First of Two North Texas Bald Eagle Eggs Has Hatched - NBC 5 Dallas-Fort Worth

First of Two North Texas Bald Eagle Eggs Has Hatched

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    Two American bald eagles in Seagoville have welcomed the first of their two offspring. (Published Thursday, March 2, 2017)

    Two American bald eagles in Seagoville have welcomed the first of their two offspring.

    The camera at the John Bunker Sands Wetland Center showed the first of two eggs hatched on Thursday. The eaglet, called JBC8 could be seen moving in the nest as the bald eagle repositioned itself.

    You can watch the live stream of the eagles, CLICK HERE to visit the John Bunker Sands Wetland Center website.

    The center said the first egg was laid on January 25, the second on January 28.

    John DeFillipo says the eagles are quite draw for visitors to the 2,000 acre Kaufman County conservation center.

    "I think it's a wonderful window into wildlife observation," DeFillipo said. "I call them arm chair conservationists."

    You may remember when the eagles built their nest on a transmission tower that was dangerously close to high-voltage electricity. So crews built a replica tower and moved the nest 1,200 feet from the power lines. 

    Now people around the world can watch the eagles movements on a 24-hour webcam.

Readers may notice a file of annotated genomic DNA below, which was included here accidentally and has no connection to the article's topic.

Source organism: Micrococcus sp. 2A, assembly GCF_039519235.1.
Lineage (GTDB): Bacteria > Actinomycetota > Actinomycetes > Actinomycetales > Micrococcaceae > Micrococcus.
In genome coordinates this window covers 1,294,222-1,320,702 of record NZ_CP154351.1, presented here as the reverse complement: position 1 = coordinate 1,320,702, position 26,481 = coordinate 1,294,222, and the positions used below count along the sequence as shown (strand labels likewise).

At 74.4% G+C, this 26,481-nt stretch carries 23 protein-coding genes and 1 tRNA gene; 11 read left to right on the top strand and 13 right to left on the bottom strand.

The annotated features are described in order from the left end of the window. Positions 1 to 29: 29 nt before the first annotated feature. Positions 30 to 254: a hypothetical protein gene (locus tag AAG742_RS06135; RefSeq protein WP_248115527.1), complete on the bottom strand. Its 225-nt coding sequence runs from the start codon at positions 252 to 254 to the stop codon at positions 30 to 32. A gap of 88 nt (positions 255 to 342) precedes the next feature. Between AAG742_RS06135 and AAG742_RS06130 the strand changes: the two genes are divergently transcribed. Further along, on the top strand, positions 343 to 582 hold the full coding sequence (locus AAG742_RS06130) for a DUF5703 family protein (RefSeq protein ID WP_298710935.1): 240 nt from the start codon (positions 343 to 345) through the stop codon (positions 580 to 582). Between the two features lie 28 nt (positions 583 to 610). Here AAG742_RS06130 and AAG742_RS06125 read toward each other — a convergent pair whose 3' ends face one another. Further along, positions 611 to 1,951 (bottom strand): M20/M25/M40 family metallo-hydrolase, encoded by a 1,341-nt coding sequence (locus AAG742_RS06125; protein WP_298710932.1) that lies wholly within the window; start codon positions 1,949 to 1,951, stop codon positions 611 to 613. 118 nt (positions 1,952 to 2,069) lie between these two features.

You can watch the live stream of the eagles, CLICK HERE to visit the John Bunker Sands Wetland Center website.

    The cameras caught their return to North Texas in the fall.

    Now anticipation is mounting for the second eaglet's arrival. It'll be called JBS9.

    "Once they hatch, and they are nest-bound, we call them eaglets and once they fledge, once they take that first flight then they're juveniles," DeFillipo said. "I call them juvys for short, because it looks like they're in jail sometimes."

    This is not their first egg since moving, NBC 5 reported when an eaglet was seen five months after the move.

    The center believes this pair of bald eagles helps the population in North Texas increase.

    Their offspring may very well be the eagles often spotted in the area along the Elm Fork of the Trinity River in Irving, or near the Lake Lewisville Dam or the pair who've made their home north of Lake Ray Roberts.

    The hope of many watching is that the latest offspring also return to call North Texas home.

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